Lynsey Sharp does not wish to relive her World Championship 800m semi-final loss in Beijing.
The 25-year-old finished last after being well placed at the halfway stage and missed out on a chance to go for a medal.
"I still haven't watched it back but I know what I did wrong - I can remember it so clearly in my head," Sharp told BBC Scotland.
"I don't think I'm ready to watch the semi-final just yet."
Sharp had run a season's best one minute 58:98 seconds in her heat, but admits she got her tactics in the semi-final wrong, finishing in 1:59.33.
"I went in to the semi-finals knowing I had to run a PB (personal best) having watched the first two semi finals," she said. "And I think I concentrated too much on Eunice Sum knowing she was one of the ones to beat.
"I ran her race rather than my own. I should have had faith in myself.
"If I had just concentrated on my own race and done what I usually do I would have been fine, but I didn't just sit on her shoulder, I pushed her on and she actually just qualified so it affected me and it almost affected her, which shows it was a big mistake on my part."
Sharp broke the Scottish women's 800m record two weeks later when she beat world champion Marina Arzamasova in the IAAF World Challenge in Berlin.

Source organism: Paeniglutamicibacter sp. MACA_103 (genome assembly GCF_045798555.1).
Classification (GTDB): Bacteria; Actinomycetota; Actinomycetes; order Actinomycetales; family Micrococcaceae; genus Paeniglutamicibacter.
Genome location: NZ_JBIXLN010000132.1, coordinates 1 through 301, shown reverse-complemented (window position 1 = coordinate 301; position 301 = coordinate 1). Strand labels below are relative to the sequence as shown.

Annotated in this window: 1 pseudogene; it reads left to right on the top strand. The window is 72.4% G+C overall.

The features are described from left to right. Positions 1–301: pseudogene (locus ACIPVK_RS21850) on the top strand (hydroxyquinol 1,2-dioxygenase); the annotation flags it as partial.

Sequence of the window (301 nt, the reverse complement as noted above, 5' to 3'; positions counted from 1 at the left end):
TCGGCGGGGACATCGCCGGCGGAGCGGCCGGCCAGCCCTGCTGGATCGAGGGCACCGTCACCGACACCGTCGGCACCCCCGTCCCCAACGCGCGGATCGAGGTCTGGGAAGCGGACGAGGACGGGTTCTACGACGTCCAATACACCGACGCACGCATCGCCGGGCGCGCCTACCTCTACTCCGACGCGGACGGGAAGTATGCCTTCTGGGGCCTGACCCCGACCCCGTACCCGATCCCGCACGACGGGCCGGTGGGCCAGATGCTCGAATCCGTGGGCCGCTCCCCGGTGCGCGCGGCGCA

The Scot clocked one minute 57.71 seconds, the third fastest by a Briton, behind Kelly Holmes and Kirsty Wade.
"I'd done amazing stuff in training so all I had to do really was just relax and it was really my last chance," said Dumfries-born Sharp.
"It was terrible conditions in Berlin but I just stood on the start line and said 'well, I might as well do what I can to show that I was in good shape in Beijing', and it was just a tactical error rather than not being in shape.
"It was amazing to hear it was the fastest time for a Brit since Kelly in Athens. We've had some amazing 800m runners over the years and it was nice to be up there with them now as well.
"What happened in Berlin didn't make up for what happened in Beijing. I wanted to salvage something from the season and I definitely did that.
"To break my own Scottish record was great but obviously it's about winning medals and that's what I wanted to do. To finish the year with no medals having won two last year was hard."
Sharp is now looking ahead to the Rio Olympics in 2016, and wants to build on her silver medal at the 2014 Commonwealth Games in Glasgow.
She said: "I don't just want to make the team, I want to be in the position to fight for a medal. If I do what I did last year but just get it right tactically on the day we'll be there or thereabouts.
"I wouldn't say there was one major thing that needs improving, I'd say it's just improving everything a little bit building in to Rio.
"I really do think I can win a medal next year - both on the times it's been won on and I really feel like I'm up there with those girls.
"But, it's not done off times or rankings, it's about who can do it on the day, so hopefully it comes together this year."